Which party – Democrat or Republican? Which nominees are the most likely to win their party’s nomination? How much will the gender or “race” of candidates influence the 2016 election?
Nobody knows the answer to this question. It’s far too early – 29 months in advance – to know who will win. Even 4 months before, it’s not a given. All information this far in advance – polling data, candidate perceptions, party brands, the dominant issues – has very little autocorrelation this far out.
In fact, if you look at most POTUS elections, polling data 29 months beforehand has been, if anything, anticorrelated with the result on Election Day. This time in 2010, Obama trailed Romney, Gingrich and Huckabee – according to. In July ’06, John McCain led by 10 pts over every Democrat polled, and Hillary led the Dem field. ’02 favored Bush, bucking the trend. In ’98, Democrats had every reason to be heavily favored – a roaring economy, a heir apparent to Clinton, and an shocking victory in the midterms. In ’94, well, Clinton looked not so good. In ’90, Bush 41 looked unbeatable with ~65% approval ratings (and they continued to climb to 89% in 1991). If you’d asked someone in the summer of 1990 who was going to win, they’d have asked you in return: who the heck would run against him? Virtually all prominent Democrats declined to challenge him: Mario Cuomo, Sam Nunn, Jerry Brown until entering very late. In ’86, Reagan looked pretty good, but all of that changed a few months later with Iran Contra and Ollie North.
About Hillary specifically: Hillary Clinton’s “lock” on the nomination and subsequent victory is an extreme historical abberation, and she knows this. And with 24 months to go till the conventions, there is plenty of time for regression to the mean. Being a front-runner sucks. Several swords of Damocles dangle above her. Her foes – whether it’s the media or the opposing party – have only one target to pick apart and scrutinize endlessly. To survive in competitive politics, it helps being part of a herd – you just have to avoid being the slow zebra. But Hillary is in an even worse strategic position. She is the only zebra in the quaint Serengeti of Democratic politics. How do you win in that situation? Even if you disagree with the analogy – say, she’s really more of a cheetah, or an elephant, hippo, whatever, or not even part of a biome / food web – how do you weather the withering spotlight for that long and retain, let alone build, political capital?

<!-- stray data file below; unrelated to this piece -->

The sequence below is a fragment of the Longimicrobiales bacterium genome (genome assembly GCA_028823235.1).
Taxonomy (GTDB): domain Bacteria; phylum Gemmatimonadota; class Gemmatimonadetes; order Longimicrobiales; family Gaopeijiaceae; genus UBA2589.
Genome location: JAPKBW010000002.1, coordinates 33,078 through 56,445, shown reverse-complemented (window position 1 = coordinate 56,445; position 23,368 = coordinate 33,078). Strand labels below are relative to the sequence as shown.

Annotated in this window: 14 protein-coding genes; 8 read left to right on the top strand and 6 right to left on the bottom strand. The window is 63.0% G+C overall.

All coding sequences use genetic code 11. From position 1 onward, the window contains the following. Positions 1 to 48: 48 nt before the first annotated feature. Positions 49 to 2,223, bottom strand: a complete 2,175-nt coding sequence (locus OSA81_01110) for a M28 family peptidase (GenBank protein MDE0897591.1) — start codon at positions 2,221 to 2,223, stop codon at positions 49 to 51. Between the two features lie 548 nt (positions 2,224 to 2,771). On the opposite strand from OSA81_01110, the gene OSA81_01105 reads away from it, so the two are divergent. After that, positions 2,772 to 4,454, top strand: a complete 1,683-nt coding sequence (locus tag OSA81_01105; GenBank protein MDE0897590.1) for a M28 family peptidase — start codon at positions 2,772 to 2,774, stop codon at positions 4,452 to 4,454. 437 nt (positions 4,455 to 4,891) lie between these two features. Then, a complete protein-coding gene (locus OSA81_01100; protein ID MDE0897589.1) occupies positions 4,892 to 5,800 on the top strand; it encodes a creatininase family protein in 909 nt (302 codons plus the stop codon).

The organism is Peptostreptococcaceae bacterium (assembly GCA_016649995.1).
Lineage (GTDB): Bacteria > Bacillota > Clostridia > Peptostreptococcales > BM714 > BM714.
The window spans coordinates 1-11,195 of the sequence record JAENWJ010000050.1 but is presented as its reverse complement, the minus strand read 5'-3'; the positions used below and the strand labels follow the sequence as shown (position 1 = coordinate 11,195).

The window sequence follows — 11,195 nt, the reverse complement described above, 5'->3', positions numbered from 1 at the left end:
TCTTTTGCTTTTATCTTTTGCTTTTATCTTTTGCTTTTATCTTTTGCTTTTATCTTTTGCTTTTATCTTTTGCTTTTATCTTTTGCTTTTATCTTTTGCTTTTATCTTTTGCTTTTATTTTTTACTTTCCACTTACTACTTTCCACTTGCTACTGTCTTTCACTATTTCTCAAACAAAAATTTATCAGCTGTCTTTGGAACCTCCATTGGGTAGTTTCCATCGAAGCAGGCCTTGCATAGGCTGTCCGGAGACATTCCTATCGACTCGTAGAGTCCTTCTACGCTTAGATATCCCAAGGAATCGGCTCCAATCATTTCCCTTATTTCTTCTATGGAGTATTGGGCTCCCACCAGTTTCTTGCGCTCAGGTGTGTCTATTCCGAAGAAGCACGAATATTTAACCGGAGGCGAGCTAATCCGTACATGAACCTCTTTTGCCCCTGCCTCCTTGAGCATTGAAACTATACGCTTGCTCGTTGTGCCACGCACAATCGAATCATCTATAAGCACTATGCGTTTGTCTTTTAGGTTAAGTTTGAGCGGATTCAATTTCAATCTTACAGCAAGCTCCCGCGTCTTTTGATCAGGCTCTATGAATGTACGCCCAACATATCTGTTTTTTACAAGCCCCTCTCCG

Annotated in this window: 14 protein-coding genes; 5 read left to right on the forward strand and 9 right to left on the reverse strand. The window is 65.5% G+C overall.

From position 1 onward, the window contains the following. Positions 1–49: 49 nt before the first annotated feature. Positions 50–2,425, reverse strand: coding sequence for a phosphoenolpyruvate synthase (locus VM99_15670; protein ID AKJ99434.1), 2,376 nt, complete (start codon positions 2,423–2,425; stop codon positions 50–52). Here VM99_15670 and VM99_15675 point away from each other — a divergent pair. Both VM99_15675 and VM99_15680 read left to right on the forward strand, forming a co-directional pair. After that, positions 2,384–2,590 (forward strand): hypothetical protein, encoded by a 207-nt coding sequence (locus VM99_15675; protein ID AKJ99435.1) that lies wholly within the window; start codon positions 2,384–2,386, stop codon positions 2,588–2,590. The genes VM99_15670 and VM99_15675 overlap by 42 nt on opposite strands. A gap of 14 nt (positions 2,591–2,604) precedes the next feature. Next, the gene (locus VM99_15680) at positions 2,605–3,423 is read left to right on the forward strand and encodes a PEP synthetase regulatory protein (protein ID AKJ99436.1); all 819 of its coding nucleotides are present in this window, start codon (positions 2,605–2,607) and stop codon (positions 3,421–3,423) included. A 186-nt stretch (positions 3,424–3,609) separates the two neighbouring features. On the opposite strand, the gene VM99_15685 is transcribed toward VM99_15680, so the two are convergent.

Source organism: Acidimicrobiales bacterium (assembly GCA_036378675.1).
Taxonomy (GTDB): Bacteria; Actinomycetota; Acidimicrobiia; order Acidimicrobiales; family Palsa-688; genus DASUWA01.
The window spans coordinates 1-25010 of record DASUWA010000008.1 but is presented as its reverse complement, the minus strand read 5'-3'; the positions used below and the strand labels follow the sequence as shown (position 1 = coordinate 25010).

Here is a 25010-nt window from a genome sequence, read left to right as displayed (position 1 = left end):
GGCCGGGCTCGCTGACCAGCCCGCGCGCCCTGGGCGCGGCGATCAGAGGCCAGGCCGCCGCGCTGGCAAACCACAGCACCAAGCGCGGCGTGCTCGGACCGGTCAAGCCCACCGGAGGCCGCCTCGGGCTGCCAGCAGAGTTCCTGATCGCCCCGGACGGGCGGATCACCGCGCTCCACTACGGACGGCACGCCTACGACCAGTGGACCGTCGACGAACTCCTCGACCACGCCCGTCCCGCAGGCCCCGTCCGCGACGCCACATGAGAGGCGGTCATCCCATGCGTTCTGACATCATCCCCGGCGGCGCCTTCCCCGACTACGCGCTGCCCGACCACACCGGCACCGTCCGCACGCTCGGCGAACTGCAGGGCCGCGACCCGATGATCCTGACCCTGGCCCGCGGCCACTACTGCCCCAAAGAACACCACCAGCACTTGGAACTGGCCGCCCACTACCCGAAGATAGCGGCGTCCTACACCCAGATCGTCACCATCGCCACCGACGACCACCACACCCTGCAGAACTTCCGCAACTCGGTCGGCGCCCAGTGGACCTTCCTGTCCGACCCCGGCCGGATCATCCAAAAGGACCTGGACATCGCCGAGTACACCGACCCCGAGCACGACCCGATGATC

Another big aspect: What will the issues be in 2016? Political coalitions and made and unmade depending on shifts in public priority / concern. Consider 2000 and 2002. The big issues in the 2000 election were education, the budget surplus, drilling in Alaska, and a few other “social issue” things. 24 months later, everything changed. 2002 was mostly about foreign policy and going to war. This caused non-trivial shifts in the coalitions of both parties. During the 90s Democrats had gained ample credibility as stewards of the economy, but that became less relevant during the terrorism debate. Meanwhile, Republicans had an opportunity to reclaim the “moral high ground” in swing voters’ minds, after previous missteps with trying to impeach Clinton. The same could occur in the next two years, such that the main issues in people’s minds do not line up with Hillary’s political strengths.
Bottom line: politics is very volatile. Data is small, and patterns change significantly over time. If it weren’t, then it wouldn’t be as interesting and worthy of long Quora posts.
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